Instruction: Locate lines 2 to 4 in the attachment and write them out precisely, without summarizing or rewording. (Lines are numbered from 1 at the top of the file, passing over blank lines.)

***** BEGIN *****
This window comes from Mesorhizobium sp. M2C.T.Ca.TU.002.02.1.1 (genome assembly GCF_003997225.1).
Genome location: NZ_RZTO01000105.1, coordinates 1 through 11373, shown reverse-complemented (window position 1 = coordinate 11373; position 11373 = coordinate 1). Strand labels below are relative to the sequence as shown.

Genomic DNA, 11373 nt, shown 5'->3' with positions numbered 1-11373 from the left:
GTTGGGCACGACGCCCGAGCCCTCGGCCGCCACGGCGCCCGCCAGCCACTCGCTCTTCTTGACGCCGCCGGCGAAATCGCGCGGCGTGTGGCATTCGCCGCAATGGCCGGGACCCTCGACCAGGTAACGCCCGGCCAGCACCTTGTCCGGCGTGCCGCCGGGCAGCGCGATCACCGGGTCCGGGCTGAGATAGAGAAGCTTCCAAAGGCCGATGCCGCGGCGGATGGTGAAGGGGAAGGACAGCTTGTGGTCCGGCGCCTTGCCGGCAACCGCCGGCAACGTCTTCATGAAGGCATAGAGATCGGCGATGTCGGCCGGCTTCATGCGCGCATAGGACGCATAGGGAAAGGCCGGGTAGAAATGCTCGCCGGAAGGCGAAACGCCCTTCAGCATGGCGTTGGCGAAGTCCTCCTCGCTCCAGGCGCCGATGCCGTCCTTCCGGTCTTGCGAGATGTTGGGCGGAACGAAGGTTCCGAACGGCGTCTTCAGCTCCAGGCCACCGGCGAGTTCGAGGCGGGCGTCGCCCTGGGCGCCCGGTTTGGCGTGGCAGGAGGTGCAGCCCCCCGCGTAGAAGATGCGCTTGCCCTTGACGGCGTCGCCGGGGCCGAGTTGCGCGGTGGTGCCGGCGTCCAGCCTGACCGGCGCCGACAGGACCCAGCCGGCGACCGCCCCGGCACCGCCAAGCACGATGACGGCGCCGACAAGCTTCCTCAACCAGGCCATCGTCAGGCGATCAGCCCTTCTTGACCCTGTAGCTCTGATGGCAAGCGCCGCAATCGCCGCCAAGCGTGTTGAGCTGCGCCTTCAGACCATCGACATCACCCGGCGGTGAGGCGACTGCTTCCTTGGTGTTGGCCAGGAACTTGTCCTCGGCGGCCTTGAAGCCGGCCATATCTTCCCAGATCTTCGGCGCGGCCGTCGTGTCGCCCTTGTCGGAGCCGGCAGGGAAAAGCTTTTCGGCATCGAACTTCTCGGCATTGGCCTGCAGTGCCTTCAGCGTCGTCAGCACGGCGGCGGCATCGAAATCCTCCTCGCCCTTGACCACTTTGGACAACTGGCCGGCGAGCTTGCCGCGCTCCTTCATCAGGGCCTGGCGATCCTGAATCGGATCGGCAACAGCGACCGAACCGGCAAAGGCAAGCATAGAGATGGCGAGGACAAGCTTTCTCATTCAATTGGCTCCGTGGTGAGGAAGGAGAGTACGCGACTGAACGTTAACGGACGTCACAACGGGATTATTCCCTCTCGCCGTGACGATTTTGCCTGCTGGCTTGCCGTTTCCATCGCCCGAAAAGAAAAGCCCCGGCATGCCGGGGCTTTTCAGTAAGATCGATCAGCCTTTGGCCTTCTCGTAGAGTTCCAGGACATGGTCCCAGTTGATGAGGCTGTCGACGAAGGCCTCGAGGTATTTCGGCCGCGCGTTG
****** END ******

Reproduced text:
Genome location: NZ_RZTO01000105.1, coordinates 1 through 11373, shown reverse-complemented (window position 1 = coordinate 11373; position 11373 = coordinate 1). Strand labels below are relative to the sequence as shown.

Genomic DNA, 11373 nt, shown 5'->3' with positions numbered 1-11373 from the left:
GTTGGGCACGACGCCCGAGCCCTCGGCCGCCACGGCGCCCGCCAGCCACTCGCTCTTCTTGACGCCGCCGGCGAAATCGCGCGGCGTGTGGCATTCGCCGCAATGGCCGGGACCCTCGACCAGGTAACGCCCGGCCAGCACCTTGTCCGGCGTGCCGCCGGGCAGCGCGATCACCGGGTCCGGGCTGAGATAGAGAAGCTTCCAAAGGCCGATGCCGCGGCGGATGGTGAAGGGGAAGGACAGCTTGTGGTCCGGCGCCTTGCCGGCAACCGCCGGCAACGTCTTCATGAAGGCATAGAGATCGGCGATGTCGGCCGGCTTCATGCGCGCATAGGACGCATAGGGAAAGGCCGGGTAGAAATGCTCGCCGGAAGGCGAAACGCCCTTCAGCATGGCGTTGGCGAAGTCCTCCTCGCTCCAGGCGCCGATGCCGTCCTTCCGGTCTTGCGAGATGTTGGGCGGAACGAAGGTTCCGAACGGCGTCTTCAGCTCCAGGCCACCGGCGAGTTCGAGGCGGGCGTCGCCCTGGGCGCCCGGTTTGGCGTGGCAGGAGGTGCAGCCCCCCGCGTAGAAGATGCGCTTGCCCTTGACGGCGTCGCCGGGGCCGAGTTGCGCGGTGGTGCCGGCGTCCAGCCTGACCGGCGCCGACAGGACCCAGCCGGCGACCGCCCCGGCACCGCCAAGCACGATGACGGCGCCGACAAGCTTCCTCAACCAGGCCATCGTCAGGCGATCAGCCCTTCTTGACCCTGTAGCTCTGATGGCAAGCGCCGCAATCGCCGCCAAGCGTGTTGAGCTGCGCCTTCAGACCATCGACATCACCCGGCGGTGAGGCGACTGCTTCCTTGGTGTTGGCCAGGAACTTGTCCTCGGCGGCCTTGAAGCCGGCCATATCTTCCCAGATCTTCGGCGCGGCCGTCGTGTCGCCCTTGTCGGAGCCGGCAGGGAAAAGCTTTTCGGCATCGAACTTCTCGGCATTGGCCTGCAGTGCCTTCAGCGTCGTCAGCACGGCGGCGGCATCGAAATCCTCCTCGCCCTTGACCACTTTGGACAACTGGCCGGCGAGCTTGCCGCGCTCCTTCATCAGGGCCTGGCGATCCTGAATCGGATCGGCAACAGCGACCGAACCGGCAAAGGCAAGCATAGAGATGGCGAGGACAAGCTTTCTCATTCAATTGGCTCCGTGGTGAGGAAGGAGAGTACGCGACTGAACGTTAACGGACGTCACAACGGGATTATTCCCTCTCGCCGTGACGATTTTGCCTGCTGGCTTGCCGTTTCCATCGCCCGAAAAGAAAAGCCCCGGCATGCCGGGGCTTTTCAGTAAGATCGATCAGCCTTTGGCCTTCTCGTAGAGTTCCAGGACATGGTCCCAGTTGATGAGGCTGTCGACGAAGGCCTCGAGGTATTTCGGCCGCGCGTTG